Edgar Wright Thinks ‘Casino Royale’ Is The Example Of How To Correctly Reboot A Franchise

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As Hollywood continues to delve deeper into an age of endless IP and franchise filmmaking, the art of becoming and remaining a unique director is becoming increasingly difficult.

Take Chloe Zhao, for example: Eternals — the wildly heady sci-fi epic that served as the director’s follow-up to the Oscar-winning Nomadland — currently has a 63% critic score, a number that represents both the lowest in the Marvel Cinematic Universe and her filmography at large. Zhao tried to, and succeeded in, bringing her own sensibilities to a wider audience, and the very critics who’ve spent years praising her are now largely rejecting her Marvel film for those very same things. Regardless of who you are, whether justified or not, making your creative eccentricities mainstream remains a difficult task. Unless, of course, you’re a filmmaker like Edgar Wright, who has someone made his originality his own personal IP.

RELATED: ‘Last Night In Soho’ Director Edgar Wright Says Movie Fans Are Too Hard On M. Night Shyamalan

When you see an Edgar Wright film, you simultaneously know what to expect while also never seeing it coming. That was true when he burst onto the scene with the delightfully irreverent Shaun of the Dead and it remains true to this day with his latest project, Last Night In Soho. In a Hollywood landscape that’s increasingly reliant on the ideas of others, Wright continues to tell his own stories.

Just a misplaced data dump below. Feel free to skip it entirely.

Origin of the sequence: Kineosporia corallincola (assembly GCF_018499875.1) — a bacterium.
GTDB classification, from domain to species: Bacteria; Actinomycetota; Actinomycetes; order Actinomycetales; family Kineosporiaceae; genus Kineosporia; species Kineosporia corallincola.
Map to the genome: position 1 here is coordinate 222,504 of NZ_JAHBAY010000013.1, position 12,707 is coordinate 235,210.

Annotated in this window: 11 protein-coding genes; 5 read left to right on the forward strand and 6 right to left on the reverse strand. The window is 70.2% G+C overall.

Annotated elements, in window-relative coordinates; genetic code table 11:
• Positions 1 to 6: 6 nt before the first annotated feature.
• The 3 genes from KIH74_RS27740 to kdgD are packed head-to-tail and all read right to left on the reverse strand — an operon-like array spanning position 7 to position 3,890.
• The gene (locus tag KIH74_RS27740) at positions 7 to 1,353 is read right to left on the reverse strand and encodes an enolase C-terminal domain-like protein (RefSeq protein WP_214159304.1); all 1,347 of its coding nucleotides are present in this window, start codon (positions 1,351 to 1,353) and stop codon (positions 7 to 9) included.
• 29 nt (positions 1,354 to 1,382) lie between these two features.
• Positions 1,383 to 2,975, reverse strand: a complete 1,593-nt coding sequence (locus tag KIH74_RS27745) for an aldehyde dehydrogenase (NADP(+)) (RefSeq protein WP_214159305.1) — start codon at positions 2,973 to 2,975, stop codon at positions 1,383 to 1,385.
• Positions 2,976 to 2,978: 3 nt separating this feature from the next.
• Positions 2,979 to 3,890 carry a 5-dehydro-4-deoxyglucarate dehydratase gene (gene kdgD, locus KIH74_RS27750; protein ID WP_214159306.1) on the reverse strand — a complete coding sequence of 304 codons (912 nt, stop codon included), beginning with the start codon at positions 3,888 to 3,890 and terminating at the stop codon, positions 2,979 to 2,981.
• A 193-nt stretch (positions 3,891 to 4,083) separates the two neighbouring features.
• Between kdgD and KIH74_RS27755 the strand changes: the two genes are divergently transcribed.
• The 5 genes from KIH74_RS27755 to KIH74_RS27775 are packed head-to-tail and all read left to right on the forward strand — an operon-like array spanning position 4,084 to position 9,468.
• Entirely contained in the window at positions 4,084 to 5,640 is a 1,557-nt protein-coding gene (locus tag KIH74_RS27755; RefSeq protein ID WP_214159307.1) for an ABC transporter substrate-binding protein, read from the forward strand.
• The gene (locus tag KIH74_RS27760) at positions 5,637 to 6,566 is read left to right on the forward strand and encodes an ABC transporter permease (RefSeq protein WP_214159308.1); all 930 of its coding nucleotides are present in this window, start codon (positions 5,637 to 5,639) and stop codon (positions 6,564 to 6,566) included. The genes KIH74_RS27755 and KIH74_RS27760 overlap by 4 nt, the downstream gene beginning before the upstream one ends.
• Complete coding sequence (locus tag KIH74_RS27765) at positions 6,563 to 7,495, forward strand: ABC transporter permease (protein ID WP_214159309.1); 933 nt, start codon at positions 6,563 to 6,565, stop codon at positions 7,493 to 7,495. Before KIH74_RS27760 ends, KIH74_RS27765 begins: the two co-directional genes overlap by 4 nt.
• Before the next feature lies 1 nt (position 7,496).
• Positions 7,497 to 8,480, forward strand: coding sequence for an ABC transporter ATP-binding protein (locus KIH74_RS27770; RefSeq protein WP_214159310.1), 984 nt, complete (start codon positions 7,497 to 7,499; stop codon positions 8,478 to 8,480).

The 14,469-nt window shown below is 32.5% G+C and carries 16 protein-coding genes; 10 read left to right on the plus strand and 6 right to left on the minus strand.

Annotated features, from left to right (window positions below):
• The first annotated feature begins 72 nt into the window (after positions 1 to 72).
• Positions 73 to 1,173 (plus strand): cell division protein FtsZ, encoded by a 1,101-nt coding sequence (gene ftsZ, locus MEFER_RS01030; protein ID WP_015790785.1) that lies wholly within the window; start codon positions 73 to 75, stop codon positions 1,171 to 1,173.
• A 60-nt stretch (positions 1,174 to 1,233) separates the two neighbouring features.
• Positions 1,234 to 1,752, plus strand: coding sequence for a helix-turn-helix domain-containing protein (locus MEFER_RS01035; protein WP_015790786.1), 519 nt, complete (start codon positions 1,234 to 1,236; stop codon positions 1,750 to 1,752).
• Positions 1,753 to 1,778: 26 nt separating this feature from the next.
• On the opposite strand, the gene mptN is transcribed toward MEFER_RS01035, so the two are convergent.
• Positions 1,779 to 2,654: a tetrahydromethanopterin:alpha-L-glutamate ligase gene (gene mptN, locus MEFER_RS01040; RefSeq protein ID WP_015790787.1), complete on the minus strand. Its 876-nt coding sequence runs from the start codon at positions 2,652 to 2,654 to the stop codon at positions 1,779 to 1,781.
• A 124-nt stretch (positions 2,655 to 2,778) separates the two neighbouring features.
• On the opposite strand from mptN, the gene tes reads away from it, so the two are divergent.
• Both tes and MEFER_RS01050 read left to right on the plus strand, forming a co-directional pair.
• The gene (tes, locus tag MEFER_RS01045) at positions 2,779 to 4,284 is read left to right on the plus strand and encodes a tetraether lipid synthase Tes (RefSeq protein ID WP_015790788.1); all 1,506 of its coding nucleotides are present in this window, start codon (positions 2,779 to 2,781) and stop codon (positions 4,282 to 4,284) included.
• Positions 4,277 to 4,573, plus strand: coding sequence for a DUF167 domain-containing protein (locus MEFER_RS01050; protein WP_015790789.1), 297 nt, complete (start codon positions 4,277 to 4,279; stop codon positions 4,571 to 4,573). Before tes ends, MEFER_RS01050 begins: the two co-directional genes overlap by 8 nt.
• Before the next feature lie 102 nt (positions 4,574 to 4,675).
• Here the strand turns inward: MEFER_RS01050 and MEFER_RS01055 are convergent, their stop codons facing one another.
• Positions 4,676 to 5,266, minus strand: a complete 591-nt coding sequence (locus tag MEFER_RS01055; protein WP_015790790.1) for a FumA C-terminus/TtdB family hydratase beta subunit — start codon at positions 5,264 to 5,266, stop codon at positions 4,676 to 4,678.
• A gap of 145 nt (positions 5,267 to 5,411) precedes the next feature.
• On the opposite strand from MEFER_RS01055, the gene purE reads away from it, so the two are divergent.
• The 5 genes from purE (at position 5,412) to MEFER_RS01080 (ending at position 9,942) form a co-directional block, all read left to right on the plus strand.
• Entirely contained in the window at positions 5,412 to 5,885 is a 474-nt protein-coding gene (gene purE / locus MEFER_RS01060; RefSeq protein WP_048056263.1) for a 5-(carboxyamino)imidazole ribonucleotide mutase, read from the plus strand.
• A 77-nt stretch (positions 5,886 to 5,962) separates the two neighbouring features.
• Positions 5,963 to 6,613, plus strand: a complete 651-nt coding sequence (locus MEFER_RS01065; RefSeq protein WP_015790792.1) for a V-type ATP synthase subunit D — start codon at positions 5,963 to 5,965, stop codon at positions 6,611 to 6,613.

Still, just because Wright hasn’t (yet) participated in franchise filmmaking doesn’t mean he never will.

“I would never be so dumb to say that I’d never do a franchise movie. I’ve said that on record, it’s not like I ever said I’d never do one,” Wright told BroBible’s Post-Credit Podcast.

“And when it’s announced in some trade magazine that I am doing one, everyone will say ‘Edgar, you lied!You said you’d never do a franchise movie!’ I never said that. The thing is, I really believe that studios have to make more original films. And I don’t mean original standalone films, but even original films that could become franchises. What’s strange to me is that there seems to be this shortsightedness that nobody seems to understand that in 1977, Star Wars was an original screenplay, or that in 1979, Alien was an original screenplay, or that in 1984, Terminator was an original screenplay. So it’s like, why wouldn’t you take more risks on things that *could* go beyond?”

All that said, Wright still believes there are room for reboots when they actually serve to reinvent the character and attempt to do something different, with Casino Royale being the first example that came to mind:

“It’s fine when there’s a great reinvention of something. And when people do reinvent a franchise — like when the first Daniel Craig Bond came out — they’re doing something radically different as a reboot, it’s very interesting to watch,” Wright said.

“And that I think is fair and was a great example of that. I just feel like some of these things could take a break. And it’s not like they don’t need to come back, but I don’t need one every two years.”

Wright’s unyielding commitment to originality will continue when Last Night In Soho — which stars Thomasin McKenzie, Anya Taylor-Joy, Matt Smith, Terence Stamp, and Diana Rigg — hits theaters in the United States on Friday, October 29. And make sure to keep an eye out for our full interview with Edgar, which will also drop on Friday.

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